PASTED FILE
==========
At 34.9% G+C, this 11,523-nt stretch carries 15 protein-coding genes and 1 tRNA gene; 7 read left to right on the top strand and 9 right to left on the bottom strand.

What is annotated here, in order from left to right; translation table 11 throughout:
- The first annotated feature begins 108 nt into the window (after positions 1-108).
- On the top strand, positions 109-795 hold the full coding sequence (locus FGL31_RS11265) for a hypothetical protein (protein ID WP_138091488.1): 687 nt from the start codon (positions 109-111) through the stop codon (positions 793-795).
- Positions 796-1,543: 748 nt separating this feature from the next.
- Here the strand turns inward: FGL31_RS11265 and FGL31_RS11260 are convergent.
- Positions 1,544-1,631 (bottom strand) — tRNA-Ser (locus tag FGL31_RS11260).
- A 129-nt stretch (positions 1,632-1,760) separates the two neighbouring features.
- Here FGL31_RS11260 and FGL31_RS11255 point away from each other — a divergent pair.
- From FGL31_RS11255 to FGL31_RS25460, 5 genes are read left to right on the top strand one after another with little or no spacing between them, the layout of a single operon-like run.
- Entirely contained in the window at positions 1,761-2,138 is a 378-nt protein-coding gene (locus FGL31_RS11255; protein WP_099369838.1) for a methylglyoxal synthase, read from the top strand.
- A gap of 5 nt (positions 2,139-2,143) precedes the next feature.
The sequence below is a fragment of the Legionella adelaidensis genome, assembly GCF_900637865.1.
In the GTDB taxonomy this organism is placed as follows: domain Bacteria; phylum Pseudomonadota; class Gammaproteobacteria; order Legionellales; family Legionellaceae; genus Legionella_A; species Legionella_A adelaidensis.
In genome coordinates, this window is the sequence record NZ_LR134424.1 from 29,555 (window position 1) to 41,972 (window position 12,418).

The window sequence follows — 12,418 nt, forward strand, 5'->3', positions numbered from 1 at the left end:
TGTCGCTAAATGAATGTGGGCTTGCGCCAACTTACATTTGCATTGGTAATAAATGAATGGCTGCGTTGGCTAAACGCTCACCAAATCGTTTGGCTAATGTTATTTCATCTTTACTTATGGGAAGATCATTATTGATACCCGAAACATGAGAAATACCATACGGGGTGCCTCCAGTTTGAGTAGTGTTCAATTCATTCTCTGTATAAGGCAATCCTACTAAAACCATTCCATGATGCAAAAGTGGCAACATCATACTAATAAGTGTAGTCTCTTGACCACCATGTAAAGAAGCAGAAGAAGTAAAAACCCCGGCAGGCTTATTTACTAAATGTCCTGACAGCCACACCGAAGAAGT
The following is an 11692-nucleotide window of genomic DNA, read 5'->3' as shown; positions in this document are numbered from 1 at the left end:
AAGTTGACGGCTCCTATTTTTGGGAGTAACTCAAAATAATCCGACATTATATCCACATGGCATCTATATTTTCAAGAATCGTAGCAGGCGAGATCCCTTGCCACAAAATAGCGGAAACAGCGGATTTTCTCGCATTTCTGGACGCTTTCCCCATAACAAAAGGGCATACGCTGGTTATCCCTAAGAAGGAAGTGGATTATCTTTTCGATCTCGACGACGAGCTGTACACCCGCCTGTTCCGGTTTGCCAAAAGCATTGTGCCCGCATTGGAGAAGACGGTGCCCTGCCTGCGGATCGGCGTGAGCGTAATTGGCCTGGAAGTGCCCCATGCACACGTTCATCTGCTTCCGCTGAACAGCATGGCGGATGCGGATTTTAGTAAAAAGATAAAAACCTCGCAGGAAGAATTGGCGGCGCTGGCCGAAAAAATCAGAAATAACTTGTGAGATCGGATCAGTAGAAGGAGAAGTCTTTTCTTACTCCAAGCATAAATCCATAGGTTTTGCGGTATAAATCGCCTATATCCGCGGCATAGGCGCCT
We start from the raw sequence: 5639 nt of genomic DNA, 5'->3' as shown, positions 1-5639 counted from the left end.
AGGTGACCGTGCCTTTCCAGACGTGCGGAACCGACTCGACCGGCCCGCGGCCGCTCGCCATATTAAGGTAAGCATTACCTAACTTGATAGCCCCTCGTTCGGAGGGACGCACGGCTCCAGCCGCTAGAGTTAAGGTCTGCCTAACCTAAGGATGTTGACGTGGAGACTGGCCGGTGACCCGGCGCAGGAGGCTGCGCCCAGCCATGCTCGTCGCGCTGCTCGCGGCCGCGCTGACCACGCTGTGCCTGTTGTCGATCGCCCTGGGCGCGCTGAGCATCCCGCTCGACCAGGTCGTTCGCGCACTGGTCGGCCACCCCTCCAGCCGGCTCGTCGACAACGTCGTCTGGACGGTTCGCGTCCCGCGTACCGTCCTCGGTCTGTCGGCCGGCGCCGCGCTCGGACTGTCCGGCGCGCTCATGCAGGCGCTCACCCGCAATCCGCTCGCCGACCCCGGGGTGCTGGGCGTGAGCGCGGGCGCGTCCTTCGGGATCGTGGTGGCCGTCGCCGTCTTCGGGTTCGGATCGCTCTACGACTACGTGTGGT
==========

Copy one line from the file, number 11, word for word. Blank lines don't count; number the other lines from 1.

- Entirely contained in the window at positions 1,761-2,138 is a 378-nt protein-coding gene (locus FGL31_RS11255; protein WP_099369838.1) for a methylglyoxal synthase, read from the top strand.